Ok, the SPY is absolutely crushing the main hedge fund index even on the risk adjusted basis, putting some major bullet holes in the boat holding the “yes, hedge fund under-perform on an absolute basis, but they outperform on a risk adjusted basis” theory. But at least we have some hedge fund strategies showing up to the party here, with Global Macro, convertible Arb, and multi-strategy at least in the conversation for similar risk adjusted performance. It’s likely no coincidence that those are three of the more non-correlated hedge fund starts to equities.

So now what? Do hedge funds suck?  Will the $3 Trillion soon be $2.5 Trillion on its way to $500 Billion someday as investors flock into the better risk adjusted returns of pure stocks. In short…. No way. There’s no putting this genie back in the bottle, and there’s no shortage of investors who don’t believe the S&P 500 or any other stock index will NOT be the best risk adjusted performer over the next three years, or even ten, or twenty, or forty (see Japan 1980 to 2020 for more on that possibility). And in fact we see that argument in the past thirty months of data. We see that argument if we remove the 2019 performance from the analysis, and just look at the volatile down and up periods. Here’s the risk adjusted returns when we remove the banner year for stocks:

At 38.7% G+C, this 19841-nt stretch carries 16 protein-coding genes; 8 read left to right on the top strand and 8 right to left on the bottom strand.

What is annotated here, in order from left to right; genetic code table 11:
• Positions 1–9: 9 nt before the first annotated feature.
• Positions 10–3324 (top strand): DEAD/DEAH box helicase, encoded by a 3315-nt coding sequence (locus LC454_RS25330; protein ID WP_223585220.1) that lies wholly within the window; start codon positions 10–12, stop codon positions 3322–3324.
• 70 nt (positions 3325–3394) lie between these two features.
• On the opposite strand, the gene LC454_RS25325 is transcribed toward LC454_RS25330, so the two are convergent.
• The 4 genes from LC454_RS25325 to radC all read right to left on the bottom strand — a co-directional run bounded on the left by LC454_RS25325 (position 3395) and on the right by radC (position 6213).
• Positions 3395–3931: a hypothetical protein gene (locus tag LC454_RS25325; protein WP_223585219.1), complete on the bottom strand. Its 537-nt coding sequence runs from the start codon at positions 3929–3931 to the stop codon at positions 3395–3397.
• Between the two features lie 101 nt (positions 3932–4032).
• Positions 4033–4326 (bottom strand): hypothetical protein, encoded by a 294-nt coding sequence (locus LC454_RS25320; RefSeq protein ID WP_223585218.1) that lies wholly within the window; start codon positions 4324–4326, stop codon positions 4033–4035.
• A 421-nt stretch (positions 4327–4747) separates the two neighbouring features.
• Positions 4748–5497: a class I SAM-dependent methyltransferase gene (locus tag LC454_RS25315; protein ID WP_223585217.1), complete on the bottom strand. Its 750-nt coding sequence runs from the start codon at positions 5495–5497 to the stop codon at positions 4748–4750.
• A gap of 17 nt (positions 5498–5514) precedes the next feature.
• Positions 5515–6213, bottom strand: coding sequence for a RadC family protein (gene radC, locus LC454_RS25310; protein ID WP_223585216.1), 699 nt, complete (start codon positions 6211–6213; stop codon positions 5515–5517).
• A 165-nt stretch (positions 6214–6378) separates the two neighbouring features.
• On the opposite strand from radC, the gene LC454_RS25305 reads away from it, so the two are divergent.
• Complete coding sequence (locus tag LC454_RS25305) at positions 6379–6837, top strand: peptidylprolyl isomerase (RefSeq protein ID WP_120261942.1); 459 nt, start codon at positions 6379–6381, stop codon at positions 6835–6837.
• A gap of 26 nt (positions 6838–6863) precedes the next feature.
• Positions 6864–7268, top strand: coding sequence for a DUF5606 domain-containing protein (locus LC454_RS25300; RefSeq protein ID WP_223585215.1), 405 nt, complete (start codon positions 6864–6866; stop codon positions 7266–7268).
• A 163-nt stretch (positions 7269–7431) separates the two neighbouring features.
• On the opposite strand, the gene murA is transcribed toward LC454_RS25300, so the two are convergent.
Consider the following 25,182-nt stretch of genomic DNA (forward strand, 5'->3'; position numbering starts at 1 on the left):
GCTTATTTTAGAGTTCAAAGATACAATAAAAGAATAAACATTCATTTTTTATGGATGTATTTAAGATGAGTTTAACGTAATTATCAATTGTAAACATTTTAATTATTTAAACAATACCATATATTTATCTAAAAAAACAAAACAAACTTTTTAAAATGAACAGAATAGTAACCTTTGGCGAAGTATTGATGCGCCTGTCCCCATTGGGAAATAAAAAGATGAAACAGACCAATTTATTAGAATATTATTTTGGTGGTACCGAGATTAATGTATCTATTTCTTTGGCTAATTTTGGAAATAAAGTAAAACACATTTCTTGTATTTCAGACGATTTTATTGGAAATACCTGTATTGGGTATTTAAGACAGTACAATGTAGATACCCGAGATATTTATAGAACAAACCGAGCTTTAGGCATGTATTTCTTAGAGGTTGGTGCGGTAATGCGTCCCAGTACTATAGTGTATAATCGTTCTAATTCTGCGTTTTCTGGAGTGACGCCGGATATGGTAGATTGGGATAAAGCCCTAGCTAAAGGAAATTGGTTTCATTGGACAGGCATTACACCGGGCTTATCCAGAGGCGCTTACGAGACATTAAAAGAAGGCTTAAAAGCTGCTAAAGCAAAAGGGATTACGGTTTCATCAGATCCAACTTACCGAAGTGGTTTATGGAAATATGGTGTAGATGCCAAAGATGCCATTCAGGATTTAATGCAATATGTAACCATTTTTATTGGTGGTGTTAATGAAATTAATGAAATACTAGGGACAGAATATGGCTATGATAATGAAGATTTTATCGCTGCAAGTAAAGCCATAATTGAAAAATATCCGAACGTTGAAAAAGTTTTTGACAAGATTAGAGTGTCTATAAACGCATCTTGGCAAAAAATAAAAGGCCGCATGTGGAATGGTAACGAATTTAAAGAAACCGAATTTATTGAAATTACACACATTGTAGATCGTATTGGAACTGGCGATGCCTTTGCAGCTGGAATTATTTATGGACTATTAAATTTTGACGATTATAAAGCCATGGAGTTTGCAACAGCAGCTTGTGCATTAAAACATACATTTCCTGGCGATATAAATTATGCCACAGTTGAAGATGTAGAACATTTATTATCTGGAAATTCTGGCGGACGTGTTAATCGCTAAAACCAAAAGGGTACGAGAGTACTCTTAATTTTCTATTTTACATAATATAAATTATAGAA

Without their huge year (which, admittedly, is a little like saying… besides that, Mrs. Lincoln – how was the play?). But without that huge year – the hedge fund indices are nearly all better risk adjusted performers. And that’s what investors are looking at. That’s what investors are buying. They have stock exposure. The desire to invest in hedge funds is typically not a binary choice – stocks or hedge funds. It is typically a combination – stocks and hedge funds, for this very purpose, to provide a different, better risk adjusted return during volatile times when

TLDR = yes, hedge funds suck….. in comparison when equity markets see a 30%+